I was funded through the International Council for Canadian Studies Graduate Student Scholarship to conduct research in Montréal in the summer of 2014. My aim in Montréal was to study the West African music community. This was part of a comparative study that looked at West African music scenes in Montréal compared those in Paris, France. In Montréal I had the opportunity to observe and participate in the Festival International Nuits d’Afrique, a tremendous two-week event that highlights the public interest in African and African diasporic music as well as the strength of the local African music scene.
The Nuits d’Afrique festival, currently in its 28th year, consists of 13 days of both paid and free concerts, presentations, and workshops. Notable is the emphasis on bringing local African Québécois musicians onto the same stage as internationally renowned artists such as Tiken Jah Fakoly (Côte d’Ivoire), the Sierra Leon Refugee All-Stars (Sierra Leon), and Tabou Combo (Haiti). It was interesting for me to observe how musicians who were either first- or second-generation immigrants navigated their position in Québec through music. They did this by the mixing and matching of traditional music with non-traditional instrumentation; African instruments with rock, hip hop, reggae, or fusion genres; and lyrics that described experiences of immigration and assimilation into Canadian society.
Evidence of interest in the Montréal’s diversity is also present in the numerous museums such as the Centre d’Histoire de Montréal and Musée McCord. The Centre d’Histoire de Montréal currently has two relevant exhibits on this theme: Traces. Lieux. Mémoires and J’arrive à Montréal. Here I learned that approximately 56% of Montréal’s populations was born abroad or has a parent who was born abroad, and that 70% of immigrants to Québec choose to live on the Ile de Montréal. This positions Montréal as a diverse and cosmopolitan city central to cultural activity in Québec. The temporary exhibit Musique – Le Québec du Charlebois à Arcade Fire at Musée McCord locates Montréal as a global center for French-language music, an idea that is certainly supported by the Nuits d’Afrique festival.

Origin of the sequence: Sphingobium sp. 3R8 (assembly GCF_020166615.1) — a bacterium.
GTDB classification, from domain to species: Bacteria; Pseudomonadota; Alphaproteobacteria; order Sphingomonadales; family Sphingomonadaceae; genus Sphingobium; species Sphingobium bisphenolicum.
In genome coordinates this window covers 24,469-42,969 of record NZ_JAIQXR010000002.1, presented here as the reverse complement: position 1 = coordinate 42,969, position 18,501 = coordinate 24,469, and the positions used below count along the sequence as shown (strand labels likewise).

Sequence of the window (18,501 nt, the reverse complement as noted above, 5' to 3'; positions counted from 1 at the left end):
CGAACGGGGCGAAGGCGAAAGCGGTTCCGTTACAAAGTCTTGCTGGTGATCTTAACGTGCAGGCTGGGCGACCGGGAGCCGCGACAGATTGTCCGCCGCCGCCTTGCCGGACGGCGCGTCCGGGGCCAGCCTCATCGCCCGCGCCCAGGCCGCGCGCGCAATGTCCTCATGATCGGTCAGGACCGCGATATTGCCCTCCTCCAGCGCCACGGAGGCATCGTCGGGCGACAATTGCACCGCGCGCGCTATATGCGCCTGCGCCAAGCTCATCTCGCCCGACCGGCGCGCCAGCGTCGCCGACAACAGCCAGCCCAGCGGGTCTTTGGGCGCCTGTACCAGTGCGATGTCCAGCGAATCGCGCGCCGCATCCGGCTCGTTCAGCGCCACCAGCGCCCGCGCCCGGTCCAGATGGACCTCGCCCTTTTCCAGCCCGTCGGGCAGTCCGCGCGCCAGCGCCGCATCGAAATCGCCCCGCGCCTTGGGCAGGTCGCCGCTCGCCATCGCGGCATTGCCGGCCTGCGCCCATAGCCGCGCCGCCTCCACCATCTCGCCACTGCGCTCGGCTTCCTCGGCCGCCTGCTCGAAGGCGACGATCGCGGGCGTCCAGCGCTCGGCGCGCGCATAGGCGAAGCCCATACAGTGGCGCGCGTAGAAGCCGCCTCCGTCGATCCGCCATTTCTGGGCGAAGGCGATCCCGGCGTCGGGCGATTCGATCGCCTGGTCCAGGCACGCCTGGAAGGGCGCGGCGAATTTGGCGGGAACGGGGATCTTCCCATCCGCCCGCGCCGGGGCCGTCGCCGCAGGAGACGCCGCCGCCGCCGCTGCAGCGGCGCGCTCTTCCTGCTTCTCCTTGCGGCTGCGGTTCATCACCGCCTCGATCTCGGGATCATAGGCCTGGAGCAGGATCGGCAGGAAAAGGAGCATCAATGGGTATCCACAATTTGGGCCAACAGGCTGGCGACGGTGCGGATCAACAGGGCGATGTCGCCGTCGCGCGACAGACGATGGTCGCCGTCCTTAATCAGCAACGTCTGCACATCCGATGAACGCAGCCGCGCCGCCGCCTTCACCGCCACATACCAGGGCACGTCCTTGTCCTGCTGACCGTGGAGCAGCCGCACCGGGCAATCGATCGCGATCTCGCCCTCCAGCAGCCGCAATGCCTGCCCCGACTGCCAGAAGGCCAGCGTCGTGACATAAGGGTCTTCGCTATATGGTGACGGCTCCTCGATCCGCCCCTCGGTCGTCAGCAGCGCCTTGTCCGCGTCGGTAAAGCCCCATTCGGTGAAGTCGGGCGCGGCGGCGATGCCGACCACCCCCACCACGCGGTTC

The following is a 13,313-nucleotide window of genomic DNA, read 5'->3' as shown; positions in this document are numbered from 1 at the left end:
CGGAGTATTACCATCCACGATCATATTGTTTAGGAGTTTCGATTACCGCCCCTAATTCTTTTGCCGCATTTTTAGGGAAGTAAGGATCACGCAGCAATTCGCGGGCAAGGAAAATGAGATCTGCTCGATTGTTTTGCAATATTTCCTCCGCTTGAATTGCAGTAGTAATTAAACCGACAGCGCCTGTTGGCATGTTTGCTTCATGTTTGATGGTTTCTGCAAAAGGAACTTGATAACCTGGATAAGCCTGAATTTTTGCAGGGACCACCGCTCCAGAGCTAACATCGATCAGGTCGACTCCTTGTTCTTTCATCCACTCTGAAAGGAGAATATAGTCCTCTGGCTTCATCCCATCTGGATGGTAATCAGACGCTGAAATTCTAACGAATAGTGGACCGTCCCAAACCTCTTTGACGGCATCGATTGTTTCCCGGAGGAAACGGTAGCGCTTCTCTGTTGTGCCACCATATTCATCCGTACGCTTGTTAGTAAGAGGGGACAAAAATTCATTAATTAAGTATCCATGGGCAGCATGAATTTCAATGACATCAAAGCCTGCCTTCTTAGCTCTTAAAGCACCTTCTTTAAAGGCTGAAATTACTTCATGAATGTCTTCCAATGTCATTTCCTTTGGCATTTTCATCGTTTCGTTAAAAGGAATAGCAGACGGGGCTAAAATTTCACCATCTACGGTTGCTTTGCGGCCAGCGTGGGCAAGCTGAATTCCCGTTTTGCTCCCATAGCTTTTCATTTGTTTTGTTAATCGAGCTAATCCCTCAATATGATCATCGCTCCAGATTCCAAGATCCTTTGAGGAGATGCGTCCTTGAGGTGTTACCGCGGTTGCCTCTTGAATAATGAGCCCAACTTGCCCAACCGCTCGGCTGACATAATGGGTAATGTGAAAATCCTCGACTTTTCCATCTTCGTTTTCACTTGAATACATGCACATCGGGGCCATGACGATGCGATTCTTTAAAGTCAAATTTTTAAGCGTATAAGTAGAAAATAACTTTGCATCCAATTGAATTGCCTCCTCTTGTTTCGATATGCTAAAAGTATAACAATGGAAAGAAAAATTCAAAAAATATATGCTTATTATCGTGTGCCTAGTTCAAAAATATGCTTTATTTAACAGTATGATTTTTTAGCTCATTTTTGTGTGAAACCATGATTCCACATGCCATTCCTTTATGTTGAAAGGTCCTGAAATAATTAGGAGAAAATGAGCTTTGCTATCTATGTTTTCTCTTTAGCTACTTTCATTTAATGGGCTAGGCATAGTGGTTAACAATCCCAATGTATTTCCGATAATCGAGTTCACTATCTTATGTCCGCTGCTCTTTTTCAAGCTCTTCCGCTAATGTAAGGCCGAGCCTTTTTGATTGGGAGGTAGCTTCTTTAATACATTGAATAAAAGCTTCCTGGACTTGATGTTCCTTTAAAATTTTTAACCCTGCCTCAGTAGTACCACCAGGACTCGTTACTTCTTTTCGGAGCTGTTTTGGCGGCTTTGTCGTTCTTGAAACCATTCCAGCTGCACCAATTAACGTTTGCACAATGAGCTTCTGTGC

My affiliation with Concordia University’s Centre for Oral History and Digital Storytelling (COHDS) exposed me to methodologies used in oral history that embrace technology in inventive ways in order to share Montréalers’ life stories. The COHDS recently finished the impressive Mapping Memories (http://mappingmemories.ca) project, which presents the experiences of refugee youth in Montréal in their own words. One of the most interesting ideas I learned from COHDS is the “walking interview” as a way of both preserving and experiencing oral history. The walking interview allows the interviewee to talk about the history of an area as they give the interviewer a tour of their neighborhood. The COHDS curates collections of the interview clips and makes an audio tour available for download so others may experience the stories in real time and place. “Canal: Walking the Post-Industrial Lachine Canal” (downloadable at postindustrialmontreal.ca/canal) is a great example of this kind of project from COHDS.
This research period in Montréal was important for my dissertation research because it exposed me to the African music scene in Montréal as well as the broader senses of diversity, and the society that supports and values the cosmopolitan nature of their city. Furthermore, I believe that my research techniques have been improved by my exposure to the COHDS and the methodologies they employ in their oral history projects. I would like to thank the International Council for Canadian Studies for making this research trip possible.
The Canadian Studies Center is a recipient of a U.S. Department of Education Foreign Language and Area Studies (FLAS) Fellowships program grant. The grant provides allocations of academic year and summer fellowships to assist meritorious graduate students undergoing training in modern foreign languages and Canadian Studies.